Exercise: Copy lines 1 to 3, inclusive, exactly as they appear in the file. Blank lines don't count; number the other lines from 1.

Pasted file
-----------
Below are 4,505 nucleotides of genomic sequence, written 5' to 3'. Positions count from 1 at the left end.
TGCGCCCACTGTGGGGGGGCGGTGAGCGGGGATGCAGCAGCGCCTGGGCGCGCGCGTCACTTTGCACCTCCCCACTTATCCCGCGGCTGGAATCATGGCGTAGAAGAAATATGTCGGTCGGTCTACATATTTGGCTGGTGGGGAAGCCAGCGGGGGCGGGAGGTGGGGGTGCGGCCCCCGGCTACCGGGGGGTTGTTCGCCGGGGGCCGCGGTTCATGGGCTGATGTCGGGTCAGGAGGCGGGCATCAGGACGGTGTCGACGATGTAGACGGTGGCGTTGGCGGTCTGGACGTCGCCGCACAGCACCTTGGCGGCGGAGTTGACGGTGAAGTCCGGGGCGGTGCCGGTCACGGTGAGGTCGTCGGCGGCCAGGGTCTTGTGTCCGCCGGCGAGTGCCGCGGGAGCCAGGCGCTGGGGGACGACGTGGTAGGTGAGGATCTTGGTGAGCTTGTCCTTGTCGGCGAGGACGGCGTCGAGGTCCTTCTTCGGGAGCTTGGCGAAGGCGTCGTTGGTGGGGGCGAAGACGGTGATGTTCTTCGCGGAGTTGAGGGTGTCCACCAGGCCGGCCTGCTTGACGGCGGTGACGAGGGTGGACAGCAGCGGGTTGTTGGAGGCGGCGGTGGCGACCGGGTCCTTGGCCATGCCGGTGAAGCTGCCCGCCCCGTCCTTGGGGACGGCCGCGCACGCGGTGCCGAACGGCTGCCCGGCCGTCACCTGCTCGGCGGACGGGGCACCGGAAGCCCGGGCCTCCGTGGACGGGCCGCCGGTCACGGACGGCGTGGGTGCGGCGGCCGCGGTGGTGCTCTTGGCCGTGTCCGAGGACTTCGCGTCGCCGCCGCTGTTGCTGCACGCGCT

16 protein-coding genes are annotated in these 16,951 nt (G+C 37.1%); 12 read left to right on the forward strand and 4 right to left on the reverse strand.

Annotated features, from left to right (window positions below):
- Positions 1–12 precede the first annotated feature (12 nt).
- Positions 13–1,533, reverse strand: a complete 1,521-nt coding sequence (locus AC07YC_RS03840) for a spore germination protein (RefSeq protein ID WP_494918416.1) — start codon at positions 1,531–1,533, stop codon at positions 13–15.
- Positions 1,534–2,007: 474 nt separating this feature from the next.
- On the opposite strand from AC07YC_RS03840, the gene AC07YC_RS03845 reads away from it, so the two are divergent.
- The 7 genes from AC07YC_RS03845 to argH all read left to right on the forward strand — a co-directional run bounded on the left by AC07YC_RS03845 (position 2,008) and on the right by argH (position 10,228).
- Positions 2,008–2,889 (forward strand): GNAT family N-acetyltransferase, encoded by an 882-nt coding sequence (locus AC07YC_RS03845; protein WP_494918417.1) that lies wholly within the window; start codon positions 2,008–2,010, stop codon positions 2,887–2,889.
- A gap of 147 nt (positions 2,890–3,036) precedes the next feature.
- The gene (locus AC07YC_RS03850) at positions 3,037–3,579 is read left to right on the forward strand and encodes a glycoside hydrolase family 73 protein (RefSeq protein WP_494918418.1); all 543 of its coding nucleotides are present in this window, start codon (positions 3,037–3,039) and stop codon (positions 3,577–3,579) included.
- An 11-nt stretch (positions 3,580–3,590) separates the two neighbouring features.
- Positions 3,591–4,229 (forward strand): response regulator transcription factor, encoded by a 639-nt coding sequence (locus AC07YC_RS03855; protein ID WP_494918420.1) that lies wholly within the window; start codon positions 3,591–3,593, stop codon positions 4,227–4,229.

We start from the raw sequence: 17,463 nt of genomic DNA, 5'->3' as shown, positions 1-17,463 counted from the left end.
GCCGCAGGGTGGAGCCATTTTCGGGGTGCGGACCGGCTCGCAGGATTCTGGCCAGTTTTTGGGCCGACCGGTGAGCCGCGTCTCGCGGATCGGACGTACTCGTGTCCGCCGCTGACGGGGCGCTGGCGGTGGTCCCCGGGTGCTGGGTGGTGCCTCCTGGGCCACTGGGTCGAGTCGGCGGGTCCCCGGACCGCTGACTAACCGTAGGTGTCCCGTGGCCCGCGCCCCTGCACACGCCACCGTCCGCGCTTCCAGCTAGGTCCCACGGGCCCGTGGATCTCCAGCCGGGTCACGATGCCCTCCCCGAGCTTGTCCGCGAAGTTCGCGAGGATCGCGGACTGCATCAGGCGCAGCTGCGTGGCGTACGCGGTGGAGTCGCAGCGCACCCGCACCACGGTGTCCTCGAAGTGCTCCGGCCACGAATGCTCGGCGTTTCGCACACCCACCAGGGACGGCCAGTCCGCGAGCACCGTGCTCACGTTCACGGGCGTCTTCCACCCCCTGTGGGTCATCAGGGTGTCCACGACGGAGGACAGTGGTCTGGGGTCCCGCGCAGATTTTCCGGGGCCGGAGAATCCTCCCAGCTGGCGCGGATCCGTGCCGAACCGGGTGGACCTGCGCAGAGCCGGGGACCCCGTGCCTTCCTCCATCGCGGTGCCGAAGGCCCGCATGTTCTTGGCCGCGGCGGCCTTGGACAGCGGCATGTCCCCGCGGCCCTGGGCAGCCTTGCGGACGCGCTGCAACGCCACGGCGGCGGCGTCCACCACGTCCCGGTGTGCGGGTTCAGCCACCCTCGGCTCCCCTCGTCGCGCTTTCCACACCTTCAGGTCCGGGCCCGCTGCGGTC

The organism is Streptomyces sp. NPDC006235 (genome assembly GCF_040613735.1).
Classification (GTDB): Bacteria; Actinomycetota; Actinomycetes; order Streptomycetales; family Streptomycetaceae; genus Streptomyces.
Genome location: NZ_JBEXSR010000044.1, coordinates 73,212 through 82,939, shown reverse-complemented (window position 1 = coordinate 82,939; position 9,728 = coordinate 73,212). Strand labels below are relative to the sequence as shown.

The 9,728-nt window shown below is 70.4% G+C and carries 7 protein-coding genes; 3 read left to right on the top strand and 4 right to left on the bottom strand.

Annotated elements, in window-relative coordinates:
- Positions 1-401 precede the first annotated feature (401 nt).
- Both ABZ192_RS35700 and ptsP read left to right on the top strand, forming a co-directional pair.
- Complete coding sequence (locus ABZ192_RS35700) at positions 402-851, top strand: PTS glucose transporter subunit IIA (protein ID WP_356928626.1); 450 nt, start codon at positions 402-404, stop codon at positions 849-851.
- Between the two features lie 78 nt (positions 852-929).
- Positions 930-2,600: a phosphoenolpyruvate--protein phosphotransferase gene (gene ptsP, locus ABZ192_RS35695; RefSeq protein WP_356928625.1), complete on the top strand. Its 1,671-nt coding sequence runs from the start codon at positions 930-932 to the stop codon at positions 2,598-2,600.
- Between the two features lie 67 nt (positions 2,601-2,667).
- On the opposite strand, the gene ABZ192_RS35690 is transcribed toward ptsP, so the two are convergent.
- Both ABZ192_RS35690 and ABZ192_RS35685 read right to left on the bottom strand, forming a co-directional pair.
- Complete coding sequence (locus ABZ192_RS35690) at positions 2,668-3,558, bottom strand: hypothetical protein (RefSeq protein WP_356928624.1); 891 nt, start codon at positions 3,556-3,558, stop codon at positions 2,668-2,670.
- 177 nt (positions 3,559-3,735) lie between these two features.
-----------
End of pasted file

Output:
Below are 4,505 nucleotides of genomic sequence, written 5' to 3'. Positions count from 1 at the left end.
TGCGCCCACTGTGGGGGGGCGGTGAGCGGGGATGCAGCAGCGCCTGGGCGCGCGCGTCACTTTGCACCTCCCCACTTATCCCGCGGCTGGAATCATGGCGTAGAAGAAATATGTCGGTCGGTCTACATATTTGGCTGGTGGGGAAGCCAGCGGGGGCGGGAGGTGGGGGTGCGGCCCCCGGCTACCGGGGGGTTGTTCGCCGGGGGCCGCGGTTCATGGGCTGATGTCGGGTCAGGAGGCGGGCATCAGGACGGTGTCGACGATGTAGACGGTGGCGTTGGCGGTCTGGACGTCGCCGCACAGCACCTTGGCGGCGGAGTTGACGGTGAAGTCCGGGGCGGTGCCGGTCACGGTGAGGTCGTCGGCGGCCAGGGTCTTGTGTCCGCCGGCGAGTGCCGCGGGAGCCAGGCGCTGGGGGACGACGTGGTAGGTGAGGATCTTGGTGAGCTTGTCCTTGTCGGCGAGGACGGCGTCGAGGTCCTTCTTCGGGAGCTTGGCGAAGGCGTCGTTGGTGGGGGCGAAGACGGTGATGTTCTTCGCGGAGTTGAGGGTGTCCACCAGGCCGGCCTGCTTGACGGCGGTGACGAGGGTGGACAGCAGCGGGTTGTTGGAGGCGGCGGTGGCGACCGGGTCCTTGGCCATGCCGGTGAAGCTGCCCGCCCCGTCCTTGGGGACGGCCGCGCACGCGGTGCCGAACGGCTGCCCGGCCGTCACCTGCTCGGCGGACGGGGCACCGGAAGCCCGGGCCTCCGTGGACGGGCCGCCGGTCACGGACGGCGTGGGTGCGGCGGCCGCGGTGGTGCTCTTGGCCGTGTCCGAGGACTTCGCGTCGCCGCCGCTGTTGCTGCACGCGCT

16 protein-coding genes are annotated in these 16,951 nt (G+C 37.1%); 12 read left to right on the forward strand and 4 right to left on the reverse strand.